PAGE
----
European markets retreat as vaccine optimism effect dissipates

AIB sheds 2.04% to €1.298 but Bank of Ireland inches 0.77% up to €2.63

European markets toppled off highs on Tuesday as fears about the impact of Covid-19 lockdowns took over from optimism prompted by news of further vaccine breakthroughs.


Property investor Hibernia Real Estate Trust dipped 0.63 per cent to €1.256 after reporting that the value of its assets fell 3.8 per cent in the six months to September 30th, the first half of its financial year. The stock reached a high on Tuesday of €1.288 in mid-morning trade.

Ryanair Holdings shed 2.46 per cent to close at €14.87 on a day when its main rival, Easyjet, reported heavy full-year losses on the back of the Covid-19 pandemic and said capacity would be severely reduced over the three months to the end of 2020.

The Irish airline giant’s stock hit €15.40 early in the day, but traded down for most of Tuesday, reaching a low of €14.785 before clawing back some ground ahead of the close.


Paddy Power and Betfair owner Flutter Entertainment fell 2.74 per cent to €142.20.

Global building materials giant and index heavyweight CRH was 1.29 per cent off at €33.73. Elsewhere among industrial stocks, multinational packaging maker Smurfit Kappa edged up 0.76 per cent to €37.

Among smaller stocks, AIB shed 2.04 per cent to €1.298. Bank of Ireland inched 0.77 per cent up to €2.63.

Irish lenders came under fire from regulators on Tuesday after inspections found gaps in their procedures for ensuring compliance with the Republic’s fitness and probity regime for key personnel.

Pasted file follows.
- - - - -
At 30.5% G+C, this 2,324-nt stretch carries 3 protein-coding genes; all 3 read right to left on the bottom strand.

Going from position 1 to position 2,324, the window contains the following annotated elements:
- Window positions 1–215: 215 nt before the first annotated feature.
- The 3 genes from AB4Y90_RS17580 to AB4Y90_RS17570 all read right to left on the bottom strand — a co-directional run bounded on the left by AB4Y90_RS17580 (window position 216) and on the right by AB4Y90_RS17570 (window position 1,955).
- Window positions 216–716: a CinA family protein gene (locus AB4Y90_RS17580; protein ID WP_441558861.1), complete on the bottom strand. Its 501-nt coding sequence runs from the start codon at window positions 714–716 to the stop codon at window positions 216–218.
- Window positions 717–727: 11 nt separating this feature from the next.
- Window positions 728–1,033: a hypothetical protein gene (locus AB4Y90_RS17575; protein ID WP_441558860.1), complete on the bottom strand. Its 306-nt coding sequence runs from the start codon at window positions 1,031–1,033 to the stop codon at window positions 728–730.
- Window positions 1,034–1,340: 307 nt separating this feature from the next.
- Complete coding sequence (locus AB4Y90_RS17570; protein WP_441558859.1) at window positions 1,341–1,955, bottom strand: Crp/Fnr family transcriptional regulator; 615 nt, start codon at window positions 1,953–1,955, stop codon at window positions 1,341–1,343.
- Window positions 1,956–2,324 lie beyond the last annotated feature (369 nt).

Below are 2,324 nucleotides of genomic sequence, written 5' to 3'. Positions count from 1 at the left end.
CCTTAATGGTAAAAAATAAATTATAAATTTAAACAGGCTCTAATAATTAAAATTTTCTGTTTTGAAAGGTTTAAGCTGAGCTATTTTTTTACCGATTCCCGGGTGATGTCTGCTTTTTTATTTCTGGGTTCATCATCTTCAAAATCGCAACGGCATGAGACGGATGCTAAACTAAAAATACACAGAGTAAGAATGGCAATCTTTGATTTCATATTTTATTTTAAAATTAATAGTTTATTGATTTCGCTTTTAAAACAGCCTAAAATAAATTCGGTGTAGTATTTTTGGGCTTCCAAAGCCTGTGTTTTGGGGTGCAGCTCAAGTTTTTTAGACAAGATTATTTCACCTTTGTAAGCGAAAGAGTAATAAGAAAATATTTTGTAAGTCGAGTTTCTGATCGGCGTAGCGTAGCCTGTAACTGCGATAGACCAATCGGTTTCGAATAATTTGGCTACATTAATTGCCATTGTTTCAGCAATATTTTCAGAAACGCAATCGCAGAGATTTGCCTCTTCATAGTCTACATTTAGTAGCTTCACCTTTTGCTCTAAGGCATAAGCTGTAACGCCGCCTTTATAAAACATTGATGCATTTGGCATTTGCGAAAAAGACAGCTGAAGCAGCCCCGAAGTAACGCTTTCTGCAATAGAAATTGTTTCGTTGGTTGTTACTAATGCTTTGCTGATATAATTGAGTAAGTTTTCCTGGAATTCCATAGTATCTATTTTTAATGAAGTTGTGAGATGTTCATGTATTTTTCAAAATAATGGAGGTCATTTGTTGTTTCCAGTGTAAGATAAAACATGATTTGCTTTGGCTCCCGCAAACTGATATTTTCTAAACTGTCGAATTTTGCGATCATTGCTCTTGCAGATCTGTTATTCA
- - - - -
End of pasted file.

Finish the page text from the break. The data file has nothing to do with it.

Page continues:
Airline Easyjet slid 1.93 per cent to 792 pence sterling after reporting full-year losses of £1.2 billion for which it blamed the Covid-19 pandemic. The carrier, a leading rival to Irish giant Ryanair, said that it would operate at just 20 per cent of its capacity in the first quarter of its current financial year, which ends on December 31st.

The news hit travel stocks generally. Aer Lingus, Iberia and British Airways owner International Airlines Group shed 3.34 per cent to close at 153.45p.

Asset manager Intermediate Capital Group surged 7.9 per cent to 1,689p after posting an improved first-half profit.

Tobacco group Imperial Brands surged 7.3 per cent to 1,505.5p after forecasting better profits for 2021.

Home repair services provider HomeServe added 2.4 per cent to 1,267p after it posted a stronger first-half profit and raised its dividend.

SSP Group, owner of bakery chain Upper Crust, which has a franchise in Dublin, tumbled 6.2 per cent to 345.8p after analysts at Morgan Stanley downgraded the stock.


The pan-European Stoxx 600 ended 0.2 per cent down as shares slid through Tuesday, after testing highs not seen since late February on Monday, following positive news about US group Moderna’s Covid vaccine trials.

Market analysts argued that the highs reached on Monday were unsustainable as a surge of virus cases in the US and tough lockdowns in Europe were bound to leave their economic mark.

Banks came under pressure as Spain's BBVA fell 4.4 per cent after it and smaller rival Sabadell said they were in talks to create the country's second-biggest domestic lender by assets. Sabadell jumped 6.8 per cent.

Air France KLM appeared to shrug off competitor Easyjet's poor performance, ending the day unchanged at €4.34, although it traded as high as €4.56 earlier. German aviation group Lufthansa dipped almost 0.6 per cent to €9.83.


Wall Street’s main indices fell on Tuesday with the S&P 500 and the Dow retreating from record closing highs hit a day earlier, following disappointing retail sales data and a spike in Covid-19 cases.

The Nasdaq’s losses were limited by a 7.6 per cent jump in Tesla’s shares on news the electric-car maker would join the benchmark S&P 500 in December.

Amazon rose 0.6 per cent after it launched an online pharmacy for delivering prescription medications in the US.

Drug retailer Walgreens Boots Alliance Inc tumbled 9 per cent while CVS Health Corp fell 8 per cent on the news.

Barry O'Halloran

Barry O'Halloran

Barry O’Halloran covers energy, construction, insolvency, and gaming and betting, among other areas